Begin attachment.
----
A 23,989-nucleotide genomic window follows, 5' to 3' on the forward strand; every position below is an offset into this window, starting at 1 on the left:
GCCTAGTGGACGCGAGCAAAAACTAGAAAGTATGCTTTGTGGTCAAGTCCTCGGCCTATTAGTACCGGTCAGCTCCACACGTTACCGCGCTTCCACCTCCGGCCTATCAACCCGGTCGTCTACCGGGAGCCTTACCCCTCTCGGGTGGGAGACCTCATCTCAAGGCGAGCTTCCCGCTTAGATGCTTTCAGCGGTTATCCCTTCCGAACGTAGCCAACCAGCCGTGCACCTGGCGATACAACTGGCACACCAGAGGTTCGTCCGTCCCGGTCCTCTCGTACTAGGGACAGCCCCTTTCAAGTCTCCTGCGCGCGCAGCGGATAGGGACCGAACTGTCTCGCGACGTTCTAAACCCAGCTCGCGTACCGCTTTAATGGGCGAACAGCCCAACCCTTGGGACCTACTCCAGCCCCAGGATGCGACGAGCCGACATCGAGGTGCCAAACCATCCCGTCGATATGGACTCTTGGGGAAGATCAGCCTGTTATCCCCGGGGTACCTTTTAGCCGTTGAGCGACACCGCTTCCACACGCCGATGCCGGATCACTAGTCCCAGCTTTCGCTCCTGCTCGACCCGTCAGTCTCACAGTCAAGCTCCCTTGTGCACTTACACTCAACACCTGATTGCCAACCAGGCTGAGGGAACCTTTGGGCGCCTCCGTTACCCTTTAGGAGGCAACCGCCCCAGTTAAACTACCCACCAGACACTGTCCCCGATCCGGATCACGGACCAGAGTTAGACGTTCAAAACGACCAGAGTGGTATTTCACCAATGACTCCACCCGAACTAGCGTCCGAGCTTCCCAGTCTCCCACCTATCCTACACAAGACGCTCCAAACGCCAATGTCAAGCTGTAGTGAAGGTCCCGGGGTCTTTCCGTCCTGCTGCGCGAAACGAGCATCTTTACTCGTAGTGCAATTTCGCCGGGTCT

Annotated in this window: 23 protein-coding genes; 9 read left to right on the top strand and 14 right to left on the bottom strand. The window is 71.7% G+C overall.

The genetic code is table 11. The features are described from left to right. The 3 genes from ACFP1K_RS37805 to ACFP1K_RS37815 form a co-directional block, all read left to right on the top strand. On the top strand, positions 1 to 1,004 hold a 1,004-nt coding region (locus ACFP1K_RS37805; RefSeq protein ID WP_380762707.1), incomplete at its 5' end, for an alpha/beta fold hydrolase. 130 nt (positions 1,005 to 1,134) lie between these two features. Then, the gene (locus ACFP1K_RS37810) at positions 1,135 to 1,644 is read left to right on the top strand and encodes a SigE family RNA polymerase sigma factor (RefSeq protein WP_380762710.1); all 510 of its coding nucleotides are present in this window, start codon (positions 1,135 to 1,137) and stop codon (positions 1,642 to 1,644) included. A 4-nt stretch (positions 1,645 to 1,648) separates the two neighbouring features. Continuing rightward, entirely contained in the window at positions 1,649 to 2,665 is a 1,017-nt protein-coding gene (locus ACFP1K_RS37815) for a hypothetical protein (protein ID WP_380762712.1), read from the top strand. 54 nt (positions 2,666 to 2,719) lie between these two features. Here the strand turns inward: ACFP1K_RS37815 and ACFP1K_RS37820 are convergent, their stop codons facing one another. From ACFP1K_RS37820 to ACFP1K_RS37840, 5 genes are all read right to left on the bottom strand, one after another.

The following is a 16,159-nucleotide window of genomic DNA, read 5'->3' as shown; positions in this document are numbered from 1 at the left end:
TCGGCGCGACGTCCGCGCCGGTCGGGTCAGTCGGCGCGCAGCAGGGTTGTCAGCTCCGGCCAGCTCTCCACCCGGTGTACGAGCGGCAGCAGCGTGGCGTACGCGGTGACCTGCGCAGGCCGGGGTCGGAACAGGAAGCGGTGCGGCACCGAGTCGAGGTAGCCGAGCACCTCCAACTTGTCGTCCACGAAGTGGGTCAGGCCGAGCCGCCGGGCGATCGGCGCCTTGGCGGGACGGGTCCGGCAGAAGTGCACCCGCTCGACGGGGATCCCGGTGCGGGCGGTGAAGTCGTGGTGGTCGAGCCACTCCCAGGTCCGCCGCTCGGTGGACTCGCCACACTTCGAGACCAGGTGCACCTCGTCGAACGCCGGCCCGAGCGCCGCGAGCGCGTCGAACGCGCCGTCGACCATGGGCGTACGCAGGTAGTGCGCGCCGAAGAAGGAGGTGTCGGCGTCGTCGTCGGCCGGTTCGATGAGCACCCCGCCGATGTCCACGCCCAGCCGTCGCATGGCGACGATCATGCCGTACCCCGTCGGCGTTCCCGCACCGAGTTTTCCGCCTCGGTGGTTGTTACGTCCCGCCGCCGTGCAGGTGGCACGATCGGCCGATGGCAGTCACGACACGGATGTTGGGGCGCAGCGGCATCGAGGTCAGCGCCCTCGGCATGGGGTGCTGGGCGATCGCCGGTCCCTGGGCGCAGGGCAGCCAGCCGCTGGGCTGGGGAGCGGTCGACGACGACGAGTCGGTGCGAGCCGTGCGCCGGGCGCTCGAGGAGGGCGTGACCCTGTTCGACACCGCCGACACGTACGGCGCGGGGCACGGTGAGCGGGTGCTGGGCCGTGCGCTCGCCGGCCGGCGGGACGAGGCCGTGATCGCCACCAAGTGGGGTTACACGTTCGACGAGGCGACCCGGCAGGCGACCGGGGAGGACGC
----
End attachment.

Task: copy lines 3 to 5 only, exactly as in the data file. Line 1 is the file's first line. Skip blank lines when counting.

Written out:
Annotated in this window: 23 protein-coding genes; 9 read left to right on the top strand and 14 right to left on the bottom strand. The window is 71.7% G+C overall.

The genetic code is table 11. The features are described from left to right. The 3 genes from ACFP1K_RS37805 to ACFP1K_RS37815 form a co-directional block, all read left to right on the top strand. On the top strand, positions 1 to 1,004 hold a 1,004-nt coding region (locus ACFP1K_RS37805; RefSeq protein ID WP_380762707.1), incomplete at its 5' end, for an alpha/beta fold hydrolase. 130 nt (positions 1,005 to 1,134) lie between these two features. Then, the gene (locus ACFP1K_RS37810) at positions 1,135 to 1,644 is read left to right on the top strand and encodes a SigE family RNA polymerase sigma factor (RefSeq protein WP_380762710.1); all 510 of its coding nucleotides are present in this window, start codon (positions 1,135 to 1,137) and stop codon (positions 1,642 to 1,644) included. A 4-nt stretch (positions 1,645 to 1,648) separates the two neighbouring features. Continuing rightward, entirely contained in the window at positions 1,649 to 2,665 is a 1,017-nt protein-coding gene (locus ACFP1K_RS37815) for a hypothetical protein (protein ID WP_380762712.1), read from the top strand. 54 nt (positions 2,666 to 2,719) lie between these two features. Here the strand turns inward: ACFP1K_RS37815 and ACFP1K_RS37820 are convergent, their stop codons facing one another. From ACFP1K_RS37820 to ACFP1K_RS37840, 5 genes are all read right to left on the bottom strand, one after another.

The following is a 16,159-nucleotide window of genomic DNA, read 5'->3' as shown; positions in this document are numbered from 1 at the left end: